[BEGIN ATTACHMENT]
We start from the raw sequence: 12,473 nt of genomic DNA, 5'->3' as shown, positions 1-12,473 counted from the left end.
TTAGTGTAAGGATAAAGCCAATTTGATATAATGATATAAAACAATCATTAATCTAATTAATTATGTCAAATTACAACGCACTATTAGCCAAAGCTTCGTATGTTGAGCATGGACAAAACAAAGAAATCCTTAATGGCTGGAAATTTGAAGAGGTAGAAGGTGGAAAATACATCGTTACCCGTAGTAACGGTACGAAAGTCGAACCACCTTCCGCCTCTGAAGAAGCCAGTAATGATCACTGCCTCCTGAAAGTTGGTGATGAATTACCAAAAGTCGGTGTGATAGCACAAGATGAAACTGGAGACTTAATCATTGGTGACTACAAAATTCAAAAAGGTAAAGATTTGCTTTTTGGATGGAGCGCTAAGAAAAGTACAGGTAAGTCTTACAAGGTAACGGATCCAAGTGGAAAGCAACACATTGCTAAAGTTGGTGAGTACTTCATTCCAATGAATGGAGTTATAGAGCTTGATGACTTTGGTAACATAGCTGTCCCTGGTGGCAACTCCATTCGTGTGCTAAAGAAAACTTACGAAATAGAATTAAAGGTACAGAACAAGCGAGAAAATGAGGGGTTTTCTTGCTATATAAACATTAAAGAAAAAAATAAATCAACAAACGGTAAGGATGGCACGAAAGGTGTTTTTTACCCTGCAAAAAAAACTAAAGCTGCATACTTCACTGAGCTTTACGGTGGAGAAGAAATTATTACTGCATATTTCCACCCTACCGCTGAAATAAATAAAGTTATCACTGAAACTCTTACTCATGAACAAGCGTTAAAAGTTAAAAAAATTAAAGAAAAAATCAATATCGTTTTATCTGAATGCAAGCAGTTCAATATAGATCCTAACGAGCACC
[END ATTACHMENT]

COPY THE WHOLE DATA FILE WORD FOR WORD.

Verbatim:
We start from the raw sequence: 12,473 nt of genomic DNA, 5'->3' as shown, positions 1-12,473 counted from the left end.
TTAGTGTAAGGATAAAGCCAATTTGATATAATGATATAAAACAATCATTAATCTAATTAATTATGTCAAATTACAACGCACTATTAGCCAAAGCTTCGTATGTTGAGCATGGACAAAACAAAGAAATCCTTAATGGCTGGAAATTTGAAGAGGTAGAAGGTGGAAAATACATCGTTACCCGTAGTAACGGTACGAAAGTCGAACCACCTTCCGCCTCTGAAGAAGCCAGTAATGATCACTGCCTCCTGAAAGTTGGTGATGAATTACCAAAAGTCGGTGTGATAGCACAAGATGAAACTGGAGACTTAATCATTGGTGACTACAAAATTCAAAAAGGTAAAGATTTGCTTTTTGGATGGAGCGCTAAGAAAAGTACAGGTAAGTCTTACAAGGTAACGGATCCAAGTGGAAAGCAACACATTGCTAAAGTTGGTGAGTACTTCATTCCAATGAATGGAGTTATAGAGCTTGATGACTTTGGTAACATAGCTGTCCCTGGTGGCAACTCCATTCGTGTGCTAAAGAAAACTTACGAAATAGAATTAAAGGTACAGAACAAGCGAGAAAATGAGGGGTTTTCTTGCTATATAAACATTAAAGAAAAAAATAAATCAACAAACGGTAAGGATGGCACGAAAGGTGTTTTTTACCCTGCAAAAAAAACTAAAGCTGCATACTTCACTGAGCTTTACGGTGGAGAAGAAATTATTACTGCATATTTCCACCCTACCGCTGAAATAAATAAAGTTATCACTGAAACTCTTACTCATGAACAAGCGTTAAAAGTTAAAAAAATTAAAGAAAAAATCAATATCGTTTTATCTGAATGCAAGCAGTTCAATATAGATCCTAACGAGCACC